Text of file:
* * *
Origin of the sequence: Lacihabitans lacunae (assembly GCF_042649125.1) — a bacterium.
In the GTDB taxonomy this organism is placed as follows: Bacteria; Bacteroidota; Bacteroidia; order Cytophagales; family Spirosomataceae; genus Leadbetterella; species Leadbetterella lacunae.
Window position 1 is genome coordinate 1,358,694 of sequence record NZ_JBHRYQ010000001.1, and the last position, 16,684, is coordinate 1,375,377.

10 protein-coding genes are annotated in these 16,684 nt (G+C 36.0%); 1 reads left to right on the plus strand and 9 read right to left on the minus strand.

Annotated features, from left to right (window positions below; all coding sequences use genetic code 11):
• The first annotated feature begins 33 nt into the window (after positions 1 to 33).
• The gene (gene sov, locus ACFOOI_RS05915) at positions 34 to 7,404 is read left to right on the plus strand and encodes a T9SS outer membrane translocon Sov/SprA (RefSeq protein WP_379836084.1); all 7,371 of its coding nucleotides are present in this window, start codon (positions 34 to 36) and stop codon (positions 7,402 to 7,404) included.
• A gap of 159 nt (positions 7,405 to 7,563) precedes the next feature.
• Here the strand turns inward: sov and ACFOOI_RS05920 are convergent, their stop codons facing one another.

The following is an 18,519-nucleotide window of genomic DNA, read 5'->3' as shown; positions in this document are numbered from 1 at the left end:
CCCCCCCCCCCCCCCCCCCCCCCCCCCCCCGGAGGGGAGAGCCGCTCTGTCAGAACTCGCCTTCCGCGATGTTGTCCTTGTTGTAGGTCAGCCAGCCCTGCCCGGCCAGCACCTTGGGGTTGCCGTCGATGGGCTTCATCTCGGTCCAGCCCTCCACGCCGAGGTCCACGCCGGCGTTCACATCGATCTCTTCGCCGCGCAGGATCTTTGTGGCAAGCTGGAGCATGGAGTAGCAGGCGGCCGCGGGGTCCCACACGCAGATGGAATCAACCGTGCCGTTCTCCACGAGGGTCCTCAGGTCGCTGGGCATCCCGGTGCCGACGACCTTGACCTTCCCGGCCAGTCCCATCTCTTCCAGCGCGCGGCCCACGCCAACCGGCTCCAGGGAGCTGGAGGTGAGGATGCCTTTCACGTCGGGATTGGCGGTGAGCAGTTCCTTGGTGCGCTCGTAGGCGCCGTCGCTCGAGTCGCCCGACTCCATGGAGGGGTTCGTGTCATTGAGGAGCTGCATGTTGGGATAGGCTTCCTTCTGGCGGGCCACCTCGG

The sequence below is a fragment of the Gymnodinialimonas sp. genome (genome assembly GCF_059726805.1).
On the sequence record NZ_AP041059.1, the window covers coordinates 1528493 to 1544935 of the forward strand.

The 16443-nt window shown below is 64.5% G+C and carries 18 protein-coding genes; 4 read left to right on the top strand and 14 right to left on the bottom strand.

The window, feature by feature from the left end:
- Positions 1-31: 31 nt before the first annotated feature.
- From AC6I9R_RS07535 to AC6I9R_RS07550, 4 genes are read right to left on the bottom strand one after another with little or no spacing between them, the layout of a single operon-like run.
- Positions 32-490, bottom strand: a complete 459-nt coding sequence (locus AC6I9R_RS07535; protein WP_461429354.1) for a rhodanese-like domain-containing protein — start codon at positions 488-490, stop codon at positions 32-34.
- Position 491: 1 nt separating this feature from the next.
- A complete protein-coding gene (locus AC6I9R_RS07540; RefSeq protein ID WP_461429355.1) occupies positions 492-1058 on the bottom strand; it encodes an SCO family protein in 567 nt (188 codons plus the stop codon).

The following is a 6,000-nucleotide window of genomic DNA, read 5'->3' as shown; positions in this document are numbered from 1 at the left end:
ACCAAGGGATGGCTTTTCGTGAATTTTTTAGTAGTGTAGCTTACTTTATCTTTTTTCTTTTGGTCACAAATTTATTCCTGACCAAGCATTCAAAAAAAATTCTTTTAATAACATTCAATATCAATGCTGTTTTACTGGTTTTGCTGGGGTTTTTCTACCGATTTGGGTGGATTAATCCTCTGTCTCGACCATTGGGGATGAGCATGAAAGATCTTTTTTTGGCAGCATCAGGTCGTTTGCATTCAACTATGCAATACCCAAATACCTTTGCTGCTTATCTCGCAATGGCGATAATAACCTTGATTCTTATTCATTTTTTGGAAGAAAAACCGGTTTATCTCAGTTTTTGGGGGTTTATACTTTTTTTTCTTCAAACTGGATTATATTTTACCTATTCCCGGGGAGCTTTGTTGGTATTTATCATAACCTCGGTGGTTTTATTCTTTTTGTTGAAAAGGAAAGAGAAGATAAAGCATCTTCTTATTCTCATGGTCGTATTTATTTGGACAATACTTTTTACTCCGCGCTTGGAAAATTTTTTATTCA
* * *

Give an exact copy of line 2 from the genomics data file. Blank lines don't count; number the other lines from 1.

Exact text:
In the GTDB taxonomy this organism is placed as follows: Bacteria; Bacteroidota; Bacteroidia; order Cytophagales; family Spirosomataceae; genus Leadbetterella; species Leadbetterella lacunae.